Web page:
Bizarre video shows moment around a hundred elderly Chinese shoppers run and fight to be first into Shanghai Tesco store

Up to one hundred eager shoppers run and fight to be first into a Shanghai Tesco store in a desperate bid to get their hands on goods.

The bizarre video – reminiscent of the Black Friday chaos in the West – was shot by Jonathan Meador and Jonathon Lim from a 14th floor balcony on the same street as the store.

But rather than a one off, these events happen every morning.

Up to a hundred eager shoppers run and fight to be first into a Shanghai Tesco store

Up to a hundred eager shoppers run and fight to be first into a Shanghai Tesco store

The group of between 60-100 elderly customers religiously queue up outside the store’s cast iron gates before it opens it’s doors around 9am.

Video – recorded over seven months starting last April – then shows a Tesco worker opening the gates before hordes of customers quickly rampage across the forecourt and into the store.

Many are knocked off their feet, while others fight and hit others who get in their way.

Many shun grabbing a trolley or basket in a bid to get into the store quicker than others.

Remarkably, these events happen every morning

Remarkably, these events happen every morning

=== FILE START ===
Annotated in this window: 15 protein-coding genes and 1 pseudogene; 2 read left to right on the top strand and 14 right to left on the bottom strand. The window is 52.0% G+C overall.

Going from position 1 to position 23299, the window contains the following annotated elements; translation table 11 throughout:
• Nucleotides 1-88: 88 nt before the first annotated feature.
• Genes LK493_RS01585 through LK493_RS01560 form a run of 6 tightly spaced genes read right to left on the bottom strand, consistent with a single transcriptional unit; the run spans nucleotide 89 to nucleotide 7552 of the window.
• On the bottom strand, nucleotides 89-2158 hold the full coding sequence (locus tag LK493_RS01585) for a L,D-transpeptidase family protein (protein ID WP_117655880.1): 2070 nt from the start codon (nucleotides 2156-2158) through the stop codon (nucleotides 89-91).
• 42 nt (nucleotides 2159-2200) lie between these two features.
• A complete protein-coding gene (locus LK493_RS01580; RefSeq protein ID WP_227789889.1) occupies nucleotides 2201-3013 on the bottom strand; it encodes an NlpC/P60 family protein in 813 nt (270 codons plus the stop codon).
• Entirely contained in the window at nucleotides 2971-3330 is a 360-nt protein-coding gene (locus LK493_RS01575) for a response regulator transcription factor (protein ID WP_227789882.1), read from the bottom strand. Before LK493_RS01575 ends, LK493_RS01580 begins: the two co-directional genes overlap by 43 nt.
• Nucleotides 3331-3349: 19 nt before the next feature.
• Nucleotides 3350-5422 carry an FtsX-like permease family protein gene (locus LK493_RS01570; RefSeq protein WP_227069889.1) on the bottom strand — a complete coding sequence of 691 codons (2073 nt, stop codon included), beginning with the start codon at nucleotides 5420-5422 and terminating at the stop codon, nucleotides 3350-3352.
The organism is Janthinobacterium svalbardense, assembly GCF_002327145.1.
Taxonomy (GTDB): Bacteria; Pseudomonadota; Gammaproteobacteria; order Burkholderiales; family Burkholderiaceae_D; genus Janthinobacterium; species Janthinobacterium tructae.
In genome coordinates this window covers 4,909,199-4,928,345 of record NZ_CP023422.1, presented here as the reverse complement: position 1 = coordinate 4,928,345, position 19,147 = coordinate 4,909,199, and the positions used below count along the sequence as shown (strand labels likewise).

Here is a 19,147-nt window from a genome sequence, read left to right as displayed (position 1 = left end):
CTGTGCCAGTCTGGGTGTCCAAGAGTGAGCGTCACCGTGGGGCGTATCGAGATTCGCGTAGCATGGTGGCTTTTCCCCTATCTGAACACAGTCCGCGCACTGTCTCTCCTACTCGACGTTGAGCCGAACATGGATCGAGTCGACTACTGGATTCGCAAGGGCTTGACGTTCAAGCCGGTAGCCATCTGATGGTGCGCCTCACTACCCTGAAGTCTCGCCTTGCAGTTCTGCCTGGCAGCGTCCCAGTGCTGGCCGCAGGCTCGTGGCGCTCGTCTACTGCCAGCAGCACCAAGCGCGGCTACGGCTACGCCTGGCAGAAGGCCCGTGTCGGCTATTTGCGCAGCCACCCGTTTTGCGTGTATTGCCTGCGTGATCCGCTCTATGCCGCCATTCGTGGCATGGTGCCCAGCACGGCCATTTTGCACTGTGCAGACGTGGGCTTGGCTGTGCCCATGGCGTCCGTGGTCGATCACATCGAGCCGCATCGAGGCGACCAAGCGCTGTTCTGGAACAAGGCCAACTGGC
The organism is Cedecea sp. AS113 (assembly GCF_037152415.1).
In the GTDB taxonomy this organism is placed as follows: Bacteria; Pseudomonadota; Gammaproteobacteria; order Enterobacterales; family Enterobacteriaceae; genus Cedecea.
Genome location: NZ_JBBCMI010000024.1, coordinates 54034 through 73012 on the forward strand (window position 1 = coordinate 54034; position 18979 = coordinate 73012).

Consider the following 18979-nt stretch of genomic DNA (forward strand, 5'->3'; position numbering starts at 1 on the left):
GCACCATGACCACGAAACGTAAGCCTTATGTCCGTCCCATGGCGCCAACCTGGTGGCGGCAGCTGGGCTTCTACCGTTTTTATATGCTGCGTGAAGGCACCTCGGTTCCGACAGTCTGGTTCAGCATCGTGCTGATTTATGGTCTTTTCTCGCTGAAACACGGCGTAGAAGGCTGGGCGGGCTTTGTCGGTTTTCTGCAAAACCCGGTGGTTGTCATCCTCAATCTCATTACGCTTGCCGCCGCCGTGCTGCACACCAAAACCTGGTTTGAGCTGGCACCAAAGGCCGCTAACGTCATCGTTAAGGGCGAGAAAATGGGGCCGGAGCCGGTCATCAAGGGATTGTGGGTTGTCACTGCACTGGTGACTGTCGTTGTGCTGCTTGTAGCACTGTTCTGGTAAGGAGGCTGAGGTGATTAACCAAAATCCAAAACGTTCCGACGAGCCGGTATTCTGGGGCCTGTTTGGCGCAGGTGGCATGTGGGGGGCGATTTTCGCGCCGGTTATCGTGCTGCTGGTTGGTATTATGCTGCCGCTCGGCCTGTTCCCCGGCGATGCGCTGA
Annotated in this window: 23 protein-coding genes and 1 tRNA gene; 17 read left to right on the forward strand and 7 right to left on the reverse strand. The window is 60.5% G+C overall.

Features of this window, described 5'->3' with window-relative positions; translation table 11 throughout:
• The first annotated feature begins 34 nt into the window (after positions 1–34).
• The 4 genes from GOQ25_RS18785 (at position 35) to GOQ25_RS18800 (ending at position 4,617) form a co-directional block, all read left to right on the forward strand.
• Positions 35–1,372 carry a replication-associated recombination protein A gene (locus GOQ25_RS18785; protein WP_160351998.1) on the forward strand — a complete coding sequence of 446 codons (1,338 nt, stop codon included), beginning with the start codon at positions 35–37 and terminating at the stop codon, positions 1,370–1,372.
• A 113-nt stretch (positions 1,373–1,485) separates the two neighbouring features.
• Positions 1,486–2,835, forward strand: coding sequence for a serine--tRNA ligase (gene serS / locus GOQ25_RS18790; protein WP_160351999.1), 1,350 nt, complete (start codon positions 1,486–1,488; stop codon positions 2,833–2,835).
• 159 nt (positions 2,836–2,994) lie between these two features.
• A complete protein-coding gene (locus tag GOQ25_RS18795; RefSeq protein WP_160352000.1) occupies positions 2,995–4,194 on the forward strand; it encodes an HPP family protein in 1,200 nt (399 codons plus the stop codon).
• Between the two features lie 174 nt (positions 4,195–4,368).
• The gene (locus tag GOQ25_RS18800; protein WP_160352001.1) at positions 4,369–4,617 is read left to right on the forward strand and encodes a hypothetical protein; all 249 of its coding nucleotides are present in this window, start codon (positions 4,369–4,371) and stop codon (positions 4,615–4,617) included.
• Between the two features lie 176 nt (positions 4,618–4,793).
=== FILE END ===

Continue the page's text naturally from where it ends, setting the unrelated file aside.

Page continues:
Lim, a film director from Leongatha, Australia, said: “This happens every day. There isn’t really a concept of lining-up in China. Some people get quite aggressive, while for other’s it’s a big game.

“You see people pushing each other, but they laughing at the same time.

“I would estimate that between 60 to 100 people queue there, but it fluctuates from day-to-day.”

The duo’s project to objectively document the daily rush for morning food began in April when Jonathan Meador was sitting on his balcony having breakfast.

From the 14th floor of his apartment block, he noticed a large group of people and commotion.

After watching as the elderly people ran into the story, he decided to film it the next day.

After collaborating with Jonathon Lim, the pair began recording the events over several months.

Explaining the events, Meador added: “These people lived through some rough times in Chinese history.

“Exchanging food tickets for rice, one leaf of spinach per person – that kind of thing.

“Saving money and time is super important to them. Better to embarrass yourself or run someone over than go hungry.”

The duo have since entered the finished video into the Now And Then exhibition in Shanghai, where the work was sold to raise money for charity.